P. 1


|Views: 10|Likes:
Published by caitlynharvey

More info:

Published by: caitlynharvey on Jun 19, 2013
Copyright:Attribution Non-commercial


Read on Scribd mobile: iPhone, iPad and Android.
download as PDF, TXT or read online from Scribd
See more
See less





current issues



Volume 19, Number 5 ❖ 2013 ❖ www.newyorkfed.org/research/current_issues

Paying Paul and Robbing No One: An Eminent Domain Solution for Underwater Mortgage Debt
Robert Hockett
In the view of many analysts, the best way to assist “underwater” homeowners—those who owe more on their mortgages than their houses are worth—is to reduce the principal on their home loans. Yet in the case of privately securitized mortgages, such write-downs are almost impossible to carry out, since loan modifications on the scale necessitated by the housing market crash would require collective action by a multitude of geographically dispersed security holders. The solution, this study suggests, is for state and municipal governments to use their eminent domain powers to buy up and restructure underwater mortgages, thereby sidestepping the need to coordinate action across large numbers of security holders.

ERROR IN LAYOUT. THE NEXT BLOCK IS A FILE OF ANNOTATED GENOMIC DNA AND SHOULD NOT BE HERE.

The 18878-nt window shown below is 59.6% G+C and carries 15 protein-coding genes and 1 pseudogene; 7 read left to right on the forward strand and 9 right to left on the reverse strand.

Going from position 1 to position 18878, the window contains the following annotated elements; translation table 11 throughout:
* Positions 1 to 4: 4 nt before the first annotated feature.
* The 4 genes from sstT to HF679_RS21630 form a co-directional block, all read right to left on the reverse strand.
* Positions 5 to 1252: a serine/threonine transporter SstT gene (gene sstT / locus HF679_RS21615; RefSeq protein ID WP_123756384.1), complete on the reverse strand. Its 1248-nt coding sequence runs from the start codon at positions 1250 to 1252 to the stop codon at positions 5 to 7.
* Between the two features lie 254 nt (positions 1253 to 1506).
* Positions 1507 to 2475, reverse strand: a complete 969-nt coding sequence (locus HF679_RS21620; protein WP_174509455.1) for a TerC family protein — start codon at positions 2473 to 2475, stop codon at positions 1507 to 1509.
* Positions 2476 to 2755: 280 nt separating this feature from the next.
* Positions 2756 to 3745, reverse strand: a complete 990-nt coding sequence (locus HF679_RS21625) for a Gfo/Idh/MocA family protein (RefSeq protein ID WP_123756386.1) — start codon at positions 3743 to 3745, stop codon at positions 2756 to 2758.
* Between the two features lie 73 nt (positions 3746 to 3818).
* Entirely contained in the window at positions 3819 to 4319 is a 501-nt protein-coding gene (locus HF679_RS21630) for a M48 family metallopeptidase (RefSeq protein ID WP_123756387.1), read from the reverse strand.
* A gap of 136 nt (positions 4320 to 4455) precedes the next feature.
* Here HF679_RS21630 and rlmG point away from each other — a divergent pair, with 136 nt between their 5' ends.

It is now more than six years since U.S. residential real estate prices peaked and then plunged. Prices dropped nationally by 35 percent and still linger close to 30 percent below peak levels. In harder-hit communities, prices are considerably more than 50 percent below peak.1 While cyclical fluctuations push prices up for brief periods, no consistent upward trend has been firmly established (Chart 1). Indeed, the highest post-bubble price peak prior to March 2013 came not last year or the year before but in July 2010, while early 2012 saw the deepest post-bubble trough since April 2009. Prices reached a seasonal peak in September 2012, then leveled off through February 2013. These fluctuations, highlighted in the moving average change measure in Chart 1, have been the pattern in home prices since 2009. While home prices—and hence home equity values—have fallen and remain low, the fixed debt obligations that buyers had to take on to purchase homes under bubble conditions have not. Consequently, approximately 11 million homes, or slightly less than a quarter of all homes with mortgages outstanding, are “underwater”—meaning that the balance on the mortgage exceeds the current market value of the home. Of these mortgages, between 3 million and 4 million are in default, in foreclosure, or foreclosed and awaiting liquidation. Over 2 million more are seriously delinquent—two-to-four payments in arrears (Olick 2012; Goodman et al. 2012; Ritholtz 2012; Goodman 2012).